With the announcement of the $99 Ocean Reader Copia Tablet we are entering familiar territory. As you probably remember, netbooks went through the same race to the bottom as ebooks and this Ocean Reader is the first of the lot to hit our shores with any fanfare.
While I’m sure a mention in the WSJ is fairly important, the Copia and the Alex and the Farfenugen or whatever is next to ride down the ereader/tablet pike will enter a strange market. There are currently two – if not three – popular platforms. I’d say the Kindle is far and away the most robust followed by the Sony ereaders beloved by PDF downloaders and trailed by the Nook whose viability I’m bearish on. While a multi-purpose device like the Streak can exist in this ecosystem, any ereader that advertises itself as primarily an ereader will be sunk.
Here’s how it will shake out: small companies will started getting catalogs from China describing the possible types of LCD and eink readers available for export. These companies will, in hopes of grabbing some holiday bucks, advertise their products at lower and lower prices. I wouldn’t be surprised if we see a $25 ereader by November. These ereaders will be woefully useless and Kindle sales will rise after snookered readers return these junk devices. We’ll see a trickle of no name ereaders next year and then it will stop, the cheap ereader supplanted by the fuller featured Windows 7, iOS, or Android Tablet while Amazon will still make money selling Kindles to the more literary-minded. Nooks? Well, we’ll see.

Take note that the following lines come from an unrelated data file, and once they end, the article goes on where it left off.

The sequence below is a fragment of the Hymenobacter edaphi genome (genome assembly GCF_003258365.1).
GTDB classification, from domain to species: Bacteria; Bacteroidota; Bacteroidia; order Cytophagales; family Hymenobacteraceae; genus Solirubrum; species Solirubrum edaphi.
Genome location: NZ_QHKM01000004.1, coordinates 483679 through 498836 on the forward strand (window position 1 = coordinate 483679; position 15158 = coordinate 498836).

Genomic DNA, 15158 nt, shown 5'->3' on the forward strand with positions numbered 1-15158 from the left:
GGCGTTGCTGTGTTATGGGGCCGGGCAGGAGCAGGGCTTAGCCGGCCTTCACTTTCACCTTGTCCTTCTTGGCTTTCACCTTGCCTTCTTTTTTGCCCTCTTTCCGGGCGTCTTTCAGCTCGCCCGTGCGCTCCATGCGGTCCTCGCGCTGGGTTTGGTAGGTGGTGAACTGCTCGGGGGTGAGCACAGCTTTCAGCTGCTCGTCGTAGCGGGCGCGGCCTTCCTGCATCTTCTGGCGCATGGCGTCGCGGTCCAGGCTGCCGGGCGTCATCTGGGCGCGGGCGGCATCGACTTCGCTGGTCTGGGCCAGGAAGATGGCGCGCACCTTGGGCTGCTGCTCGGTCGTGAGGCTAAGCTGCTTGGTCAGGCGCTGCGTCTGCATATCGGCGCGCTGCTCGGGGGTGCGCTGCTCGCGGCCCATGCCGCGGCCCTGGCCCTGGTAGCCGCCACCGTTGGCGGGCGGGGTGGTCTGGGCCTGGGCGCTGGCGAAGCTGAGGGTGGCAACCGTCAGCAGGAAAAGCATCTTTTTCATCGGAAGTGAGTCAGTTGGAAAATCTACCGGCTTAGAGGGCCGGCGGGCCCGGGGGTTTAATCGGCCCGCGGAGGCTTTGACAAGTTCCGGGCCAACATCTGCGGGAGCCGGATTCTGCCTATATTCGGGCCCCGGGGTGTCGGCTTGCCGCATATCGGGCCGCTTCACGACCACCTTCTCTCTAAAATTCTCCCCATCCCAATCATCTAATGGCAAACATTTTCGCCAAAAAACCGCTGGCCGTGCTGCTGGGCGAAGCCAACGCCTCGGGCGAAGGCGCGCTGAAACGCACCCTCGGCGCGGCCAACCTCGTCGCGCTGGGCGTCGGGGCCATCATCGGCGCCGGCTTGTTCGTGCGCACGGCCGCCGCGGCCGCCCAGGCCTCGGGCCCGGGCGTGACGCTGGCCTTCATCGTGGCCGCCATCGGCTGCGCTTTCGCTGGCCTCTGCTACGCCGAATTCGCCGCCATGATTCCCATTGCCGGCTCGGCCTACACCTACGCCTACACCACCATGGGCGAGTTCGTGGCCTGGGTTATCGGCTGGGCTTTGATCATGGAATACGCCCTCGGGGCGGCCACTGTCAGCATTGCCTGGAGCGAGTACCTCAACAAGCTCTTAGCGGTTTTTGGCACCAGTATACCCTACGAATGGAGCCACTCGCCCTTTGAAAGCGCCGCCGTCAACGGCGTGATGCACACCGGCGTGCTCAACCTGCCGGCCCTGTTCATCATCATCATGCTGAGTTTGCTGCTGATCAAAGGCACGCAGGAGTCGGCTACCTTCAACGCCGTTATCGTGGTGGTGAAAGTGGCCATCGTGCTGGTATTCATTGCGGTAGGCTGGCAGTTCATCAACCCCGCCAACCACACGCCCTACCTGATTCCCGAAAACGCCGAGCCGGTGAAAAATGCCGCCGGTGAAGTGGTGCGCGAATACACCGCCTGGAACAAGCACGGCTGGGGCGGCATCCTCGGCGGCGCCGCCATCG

I don’t think ereaders can survive the race to the bottom. They serve a far too specific purpose to last very long and, unlike netbooks, there are no virulent pro-junk ereader owners out there. At best they’re indifferent and at worst they’re disappointed by the ebook selections available to them.
Make no mistake: I predict the death of the independent bookstore within the next half decade and the death of the big chains in ten years. I also predict a huge, MPAA-like scare on behalf of the publishing world once they figure out that all these ereaders are encouraging book piracy. However, once students get used to reading long-form content on a screen and carry that habit into their casual reading, there will be no reason to drag around a hardback of Stephen King. Heck, the pessimist in me says we won’t even see long form text in about twenty years, but I won’t go as far as announce the death of the book.
Anyway, don’t buy the Ocean Reader for your mom this holiday. It will just frustrate her. Buy a Kindle. You’ll be happier.